Arriving from England in the year 1839 when 7 years old he with his parents went to reside at Brighton where his father started the first butcher’s shop in that locality.
Young Male was amongst the first who drove a team of bullocks to the diggings in the early days of Victoria. About 50 years ago he came to the Peninsula and has resided here off and on ever since.
He has been an invalid for many years and at the time of his death (November 23) he was in his 85th year.
A “LINEN SHOWER” is an American idea, and has been very popular in the States during the last five years.
When a girl becomes engaged and a date for the wedding is fixed her friends get together and arrange her what is called a “Linen Shower.”
All the friends are invited and each one brings a piece of linen —a table cloth, a half-dozen serviettes, a pair of sheets, or something of the kind and in this way the result is a collection of household linen which will last an ordinary married couple for several years.
A PARTY of about 40 returned soldiers were entertained by the Wattle Club on Thursday last.
A cheque for £29 17s 2d has been handed to the Wattle Club, as a result of Henley on the Kananook Creek, held on New Year’s Day.
IT IS hoped that there will be a good attendance of ladies and gentlemen, interested in the noble work done by the Royal Life Saving Society, at the meeting next Wednesday evening at the Mechanics’.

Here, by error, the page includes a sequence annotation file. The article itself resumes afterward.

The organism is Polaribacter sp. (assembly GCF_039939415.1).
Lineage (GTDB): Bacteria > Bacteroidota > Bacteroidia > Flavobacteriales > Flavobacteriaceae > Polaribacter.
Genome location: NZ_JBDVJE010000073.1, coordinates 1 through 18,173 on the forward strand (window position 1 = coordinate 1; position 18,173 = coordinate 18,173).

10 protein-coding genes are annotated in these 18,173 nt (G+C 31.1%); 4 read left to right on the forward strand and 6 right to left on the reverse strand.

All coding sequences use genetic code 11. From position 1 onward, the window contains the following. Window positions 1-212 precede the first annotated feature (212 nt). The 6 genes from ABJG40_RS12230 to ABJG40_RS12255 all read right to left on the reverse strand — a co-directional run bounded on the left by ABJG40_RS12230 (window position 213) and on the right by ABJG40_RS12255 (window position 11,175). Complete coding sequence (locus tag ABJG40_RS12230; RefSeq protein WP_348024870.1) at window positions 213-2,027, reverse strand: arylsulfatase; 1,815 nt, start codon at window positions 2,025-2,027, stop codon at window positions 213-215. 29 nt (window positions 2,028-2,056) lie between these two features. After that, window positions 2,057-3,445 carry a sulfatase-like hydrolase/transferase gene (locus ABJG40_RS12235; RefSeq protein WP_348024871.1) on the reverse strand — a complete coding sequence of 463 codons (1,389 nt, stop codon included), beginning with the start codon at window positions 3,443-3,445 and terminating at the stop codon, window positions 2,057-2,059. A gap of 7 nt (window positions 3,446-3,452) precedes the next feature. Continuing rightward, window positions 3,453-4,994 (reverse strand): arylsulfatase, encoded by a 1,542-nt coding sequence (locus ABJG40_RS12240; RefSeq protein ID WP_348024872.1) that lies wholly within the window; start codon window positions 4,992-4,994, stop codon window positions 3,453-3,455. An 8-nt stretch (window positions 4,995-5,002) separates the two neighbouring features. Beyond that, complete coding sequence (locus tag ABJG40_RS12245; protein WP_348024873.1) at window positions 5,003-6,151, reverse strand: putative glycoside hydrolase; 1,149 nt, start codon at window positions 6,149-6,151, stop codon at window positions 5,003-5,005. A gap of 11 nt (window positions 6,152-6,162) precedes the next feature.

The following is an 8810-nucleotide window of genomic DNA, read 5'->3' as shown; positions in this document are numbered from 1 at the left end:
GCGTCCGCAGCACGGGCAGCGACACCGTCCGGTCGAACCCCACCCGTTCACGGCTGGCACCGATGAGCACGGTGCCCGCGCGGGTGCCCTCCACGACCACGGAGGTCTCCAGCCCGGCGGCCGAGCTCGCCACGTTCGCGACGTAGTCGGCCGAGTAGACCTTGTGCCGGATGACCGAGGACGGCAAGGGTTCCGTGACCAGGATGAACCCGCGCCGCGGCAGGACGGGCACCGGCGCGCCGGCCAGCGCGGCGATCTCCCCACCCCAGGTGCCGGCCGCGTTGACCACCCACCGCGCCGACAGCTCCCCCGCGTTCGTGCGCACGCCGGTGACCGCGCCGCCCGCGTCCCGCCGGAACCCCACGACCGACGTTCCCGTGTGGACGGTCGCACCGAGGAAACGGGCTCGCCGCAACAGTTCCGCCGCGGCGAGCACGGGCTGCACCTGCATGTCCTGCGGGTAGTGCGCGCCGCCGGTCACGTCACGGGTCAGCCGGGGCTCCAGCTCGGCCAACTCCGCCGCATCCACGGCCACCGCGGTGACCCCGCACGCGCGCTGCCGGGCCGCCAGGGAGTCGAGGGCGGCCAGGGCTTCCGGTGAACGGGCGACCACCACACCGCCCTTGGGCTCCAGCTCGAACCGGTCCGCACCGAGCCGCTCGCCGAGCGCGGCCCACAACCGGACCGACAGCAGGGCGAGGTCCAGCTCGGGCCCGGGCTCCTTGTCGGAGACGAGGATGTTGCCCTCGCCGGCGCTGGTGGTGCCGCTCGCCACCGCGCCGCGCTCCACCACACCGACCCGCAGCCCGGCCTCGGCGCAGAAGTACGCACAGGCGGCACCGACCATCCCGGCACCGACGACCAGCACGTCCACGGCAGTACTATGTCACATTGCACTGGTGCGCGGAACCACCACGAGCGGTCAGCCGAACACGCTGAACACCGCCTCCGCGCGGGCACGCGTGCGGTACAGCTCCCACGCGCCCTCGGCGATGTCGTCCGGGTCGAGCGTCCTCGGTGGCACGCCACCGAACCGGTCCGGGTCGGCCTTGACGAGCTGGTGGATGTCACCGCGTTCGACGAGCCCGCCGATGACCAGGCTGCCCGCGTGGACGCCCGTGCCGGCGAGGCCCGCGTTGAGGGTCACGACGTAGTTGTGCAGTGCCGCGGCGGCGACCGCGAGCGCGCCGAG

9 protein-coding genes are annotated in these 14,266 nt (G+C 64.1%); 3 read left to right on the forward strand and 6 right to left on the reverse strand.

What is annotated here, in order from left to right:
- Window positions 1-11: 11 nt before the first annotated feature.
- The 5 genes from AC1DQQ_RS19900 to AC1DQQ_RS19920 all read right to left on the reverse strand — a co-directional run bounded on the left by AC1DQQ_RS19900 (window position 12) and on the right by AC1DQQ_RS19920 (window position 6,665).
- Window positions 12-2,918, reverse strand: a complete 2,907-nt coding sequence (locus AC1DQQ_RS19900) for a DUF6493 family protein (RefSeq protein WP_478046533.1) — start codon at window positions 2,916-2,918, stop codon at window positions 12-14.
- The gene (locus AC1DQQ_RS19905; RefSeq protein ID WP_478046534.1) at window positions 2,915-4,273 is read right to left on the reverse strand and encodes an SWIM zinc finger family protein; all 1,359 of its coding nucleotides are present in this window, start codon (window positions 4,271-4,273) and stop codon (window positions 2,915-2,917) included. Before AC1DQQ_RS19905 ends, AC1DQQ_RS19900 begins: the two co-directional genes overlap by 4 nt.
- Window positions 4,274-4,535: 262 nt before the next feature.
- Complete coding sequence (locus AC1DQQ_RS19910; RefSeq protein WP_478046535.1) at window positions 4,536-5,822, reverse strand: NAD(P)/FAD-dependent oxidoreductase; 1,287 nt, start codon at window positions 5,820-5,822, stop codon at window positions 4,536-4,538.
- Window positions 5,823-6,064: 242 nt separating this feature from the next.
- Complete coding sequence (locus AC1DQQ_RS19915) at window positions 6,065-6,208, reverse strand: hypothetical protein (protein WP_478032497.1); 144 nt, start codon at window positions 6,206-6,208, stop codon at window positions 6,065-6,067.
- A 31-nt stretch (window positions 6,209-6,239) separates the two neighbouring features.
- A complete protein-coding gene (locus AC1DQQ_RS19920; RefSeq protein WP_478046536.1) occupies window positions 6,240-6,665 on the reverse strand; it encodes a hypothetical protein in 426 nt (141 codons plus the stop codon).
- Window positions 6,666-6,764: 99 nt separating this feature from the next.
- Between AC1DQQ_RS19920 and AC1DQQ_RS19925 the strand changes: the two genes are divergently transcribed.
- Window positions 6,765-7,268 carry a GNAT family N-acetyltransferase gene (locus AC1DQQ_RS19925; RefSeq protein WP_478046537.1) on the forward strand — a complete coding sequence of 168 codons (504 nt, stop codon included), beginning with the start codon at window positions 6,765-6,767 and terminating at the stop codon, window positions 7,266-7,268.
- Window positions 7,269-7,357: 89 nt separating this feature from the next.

ATTENTION is called to the advertisement of Mr P. E. Boyett, who announces elsewhere in our columns that he undertakes surgical and mechanical dentistry in all its branches, also gold work as a speciality.
THE FOLLOWING letter has been received by Mrs Geo. Shepherd of Somerville from her son, Frank, who is on active service abroad:
I have not heard from you for about a month, but hope to get a letter by next mail. As you see by the above address I have left Headquarters. I told you in my last letter that we all were ready to go, and I am just here temporarily, getting a little training.
I am on the first draft for France and expect to be over there in a weeks time.
We have had an enormous casualty list, and they want every possible man at once.
They have been clearing men out of Bhurepore at the rate of 100 to 150 per day. All the old boys whom I knew in Abbey Wood have all gone, and the Headquarters are now run by men on crutches and permanently unfits.
I tell you things are pretty bad just now and the war is a long way off from being won.
Don’t worry too much. I’ll come out on top alright.
SATURDAY afternoon and evening, December 22nd, a bazaar and Xmas tree were held in the Horticultural Hall, in aid of the Hall funds. Cr Oates performed the opening ceremony.
The stalls were all prettily decorated with patriotic colors and greenery.
ALEX Scott and Co Pty Ltd. report. A good supply of sheep and pigs but a moderate yarding of cattle. The demand was excellent for all classes of stock and prices very satisfactory.
From the pages of the Mornington Standard, 12 January 1918